The Crest of the Commonwealth of Australia Treasury Portfolio Ministers
Picture of Wayne Swan

Wayne Swan

Deputy Prime Minister and Treasurer

3 December 2007 - 27 June 2013

5 June 2011

Joint Interview with
Kate Jones MP
Queensland Minister for Environment and Resource Management

Doorstop Interview

Brisbane

5 June 2011

SUBJECTS: Climate Change Rally; Report into coastal asset damage from climate change; Australian Party; Campbell Newman

TREASURER:

Okay, well it's terrific to be here with Kate Jones on World Environment Day, and today is very important for all Australians who want to stand up for the environment and do something about putting a price on carbon pollution because if we don't do that our environment and our economy are threatened. We can see that in the report today from Geoscience Australia. It shows how our lifestyles and our economy in so many coastal areas is threatened by rising sea levels.

I grew up in a coastal city, and Kate and I live in a thriving coastal city, and what that means is we've got to deal with carbon pollution. We've got to reduce it so we can protect our lifestyle and protect our economy. That's so important and to emphasise that on World Environment Day, the importance of all Australians getting up and doing something about dangerous climate change, and the most effective thing that we can do is to put a price on carbon pollution. That's how we protect our economy for the long term. It's not just here in Brisbane. It's right up the Queensland coast and it's right around coastal Australia. But if you think here, particularly about Queensland and the threat to the Gold Coast, the threat to places like Hervey Bay and Townsville, and of course ultimately the threat to our Great Barrier Reef. So it's the right thing to do for Australia to put a price on carbon so we can protect our environment and we can make sure that economic growth is sustainable for the long term.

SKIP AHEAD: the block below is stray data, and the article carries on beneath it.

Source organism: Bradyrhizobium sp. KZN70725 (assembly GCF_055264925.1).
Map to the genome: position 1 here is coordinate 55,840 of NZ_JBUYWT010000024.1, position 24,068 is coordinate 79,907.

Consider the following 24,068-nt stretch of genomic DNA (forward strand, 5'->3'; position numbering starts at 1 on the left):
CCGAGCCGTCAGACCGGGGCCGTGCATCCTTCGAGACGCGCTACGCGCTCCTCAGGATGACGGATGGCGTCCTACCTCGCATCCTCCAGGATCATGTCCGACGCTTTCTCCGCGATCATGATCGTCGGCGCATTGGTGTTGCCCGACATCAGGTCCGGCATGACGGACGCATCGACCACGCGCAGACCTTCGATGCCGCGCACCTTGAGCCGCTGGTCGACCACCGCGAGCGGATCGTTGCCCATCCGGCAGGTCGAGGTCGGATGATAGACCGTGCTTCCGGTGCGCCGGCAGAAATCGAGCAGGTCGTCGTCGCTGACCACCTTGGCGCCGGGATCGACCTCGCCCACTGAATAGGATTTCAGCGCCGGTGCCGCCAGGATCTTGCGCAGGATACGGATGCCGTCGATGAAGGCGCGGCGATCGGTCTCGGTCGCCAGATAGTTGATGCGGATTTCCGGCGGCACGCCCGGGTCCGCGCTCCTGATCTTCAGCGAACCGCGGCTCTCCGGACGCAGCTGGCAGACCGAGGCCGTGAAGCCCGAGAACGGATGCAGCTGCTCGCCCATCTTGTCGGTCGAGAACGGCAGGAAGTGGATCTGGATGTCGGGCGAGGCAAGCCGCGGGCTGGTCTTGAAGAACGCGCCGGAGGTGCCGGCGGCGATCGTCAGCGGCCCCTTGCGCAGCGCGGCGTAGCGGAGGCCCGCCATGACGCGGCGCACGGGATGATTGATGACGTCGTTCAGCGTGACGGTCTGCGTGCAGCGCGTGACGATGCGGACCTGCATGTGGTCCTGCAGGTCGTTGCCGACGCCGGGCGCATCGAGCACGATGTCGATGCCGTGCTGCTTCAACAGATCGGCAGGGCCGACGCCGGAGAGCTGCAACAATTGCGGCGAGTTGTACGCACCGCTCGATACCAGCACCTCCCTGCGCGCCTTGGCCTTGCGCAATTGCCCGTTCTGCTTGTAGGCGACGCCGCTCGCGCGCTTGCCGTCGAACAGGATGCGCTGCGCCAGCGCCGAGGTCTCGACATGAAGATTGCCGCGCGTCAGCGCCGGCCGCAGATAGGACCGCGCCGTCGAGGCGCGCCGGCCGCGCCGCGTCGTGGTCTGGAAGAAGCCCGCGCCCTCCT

JONES:

It is so important that Queensland acts to protect our long-term economic future. The Great Barrier Reef is worth $6 billion to the Queensland economy. The Great Barrier Reef supports 65,000 Queensland jobs. These are jobs that we need to ensure we have for the long term sustainability of our state, and more importantly on World Environment Day this gives us an opportunity to stop and reflect on what is so important to us as Queenslanders. A price on carbon means that we can transition our economy and secure a long-term future.

JOURNALIST:

Mr Swan, the ACTU has expressed concerns that the carbon tax will cost jobs. Is the Government going to commit to protecting workers in this plan?

TREASURER:

Putting a price on carbon is the ultimate thing that we have to do to secure our future prosperity and to support jobs in our economy. If we don't put a price on carbon the cost of inaction will destroy jobs, will destroy our economy for the long term, and along with that our environment as well. So putting a price on carbon is the only growth strategy for the future and the only strategy that can support jobs, and I think the ACTU understands that.

JOURNALIST:

Bob Katter has launched a new political party today – the Australian Party. One of the key planks is the repeal of the carbon tax (inaudible)?

TREASURER: